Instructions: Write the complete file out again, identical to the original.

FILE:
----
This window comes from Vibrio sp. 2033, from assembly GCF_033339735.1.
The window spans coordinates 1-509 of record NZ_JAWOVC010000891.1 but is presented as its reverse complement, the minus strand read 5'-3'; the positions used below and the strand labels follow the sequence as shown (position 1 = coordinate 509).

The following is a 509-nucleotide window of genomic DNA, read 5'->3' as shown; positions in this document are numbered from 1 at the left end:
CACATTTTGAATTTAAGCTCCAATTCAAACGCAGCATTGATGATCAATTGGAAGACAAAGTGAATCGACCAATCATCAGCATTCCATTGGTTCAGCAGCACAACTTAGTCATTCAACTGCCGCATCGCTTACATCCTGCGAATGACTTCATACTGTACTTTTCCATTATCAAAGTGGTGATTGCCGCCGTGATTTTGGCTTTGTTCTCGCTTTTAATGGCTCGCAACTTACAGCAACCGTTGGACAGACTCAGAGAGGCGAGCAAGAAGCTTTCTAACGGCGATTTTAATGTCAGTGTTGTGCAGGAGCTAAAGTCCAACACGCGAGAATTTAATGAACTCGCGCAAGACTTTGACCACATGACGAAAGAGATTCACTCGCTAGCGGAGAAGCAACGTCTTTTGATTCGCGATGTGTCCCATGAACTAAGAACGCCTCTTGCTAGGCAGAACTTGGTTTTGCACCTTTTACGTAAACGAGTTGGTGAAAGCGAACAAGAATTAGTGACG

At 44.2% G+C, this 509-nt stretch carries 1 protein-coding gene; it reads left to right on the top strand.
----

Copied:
This window comes from Vibrio sp. 2033, from assembly GCF_033339735.1.
The window spans coordinates 1-509 of record NZ_JAWOVC010000891.1 but is presented as its reverse complement, the minus strand read 5'-3'; the positions used below and the strand labels follow the sequence as shown (position 1 = coordinate 509).

The following is a 509-nucleotide window of genomic DNA, read 5'->3' as shown; positions in this document are numbered from 1 at the left end:
CACATTTTGAATTTAAGCTCCAATTCAAACGCAGCATTGATGATCAATTGGAAGACAAAGTGAATCGACCAATCATCAGCATTCCATTGGTTCAGCAGCACAACTTAGTCATTCAACTGCCGCATCGCTTACATCCTGCGAATGACTTCATACTGTACTTTTCCATTATCAAAGTGGTGATTGCCGCCGTGATTTTGGCTTTGTTCTCGCTTTTAATGGCTCGCAACTTACAGCAACCGTTGGACAGACTCAGAGAGGCGAGCAAGAAGCTTTCTAACGGCGATTTTAATGTCAGTGTTGTGCAGGAGCTAAAGTCCAACACGCGAGAATTTAATGAACTCGCGCAAGACTTTGACCACATGACGAAAGAGATTCACTCGCTAGCGGAGAAGCAACGTCTTTTGATTCGCGATGTGTCCCATGAACTAAGAACGCCTCTTGCTAGGCAGAACTTGGTTTTGCACCTTTTACGTAAACGAGTTGGTGAAAGCGAACAAGAATTAGTGACG

At 44.2% G+C, this 509-nt stretch carries 1 protein-coding gene; it reads left to right on the top strand.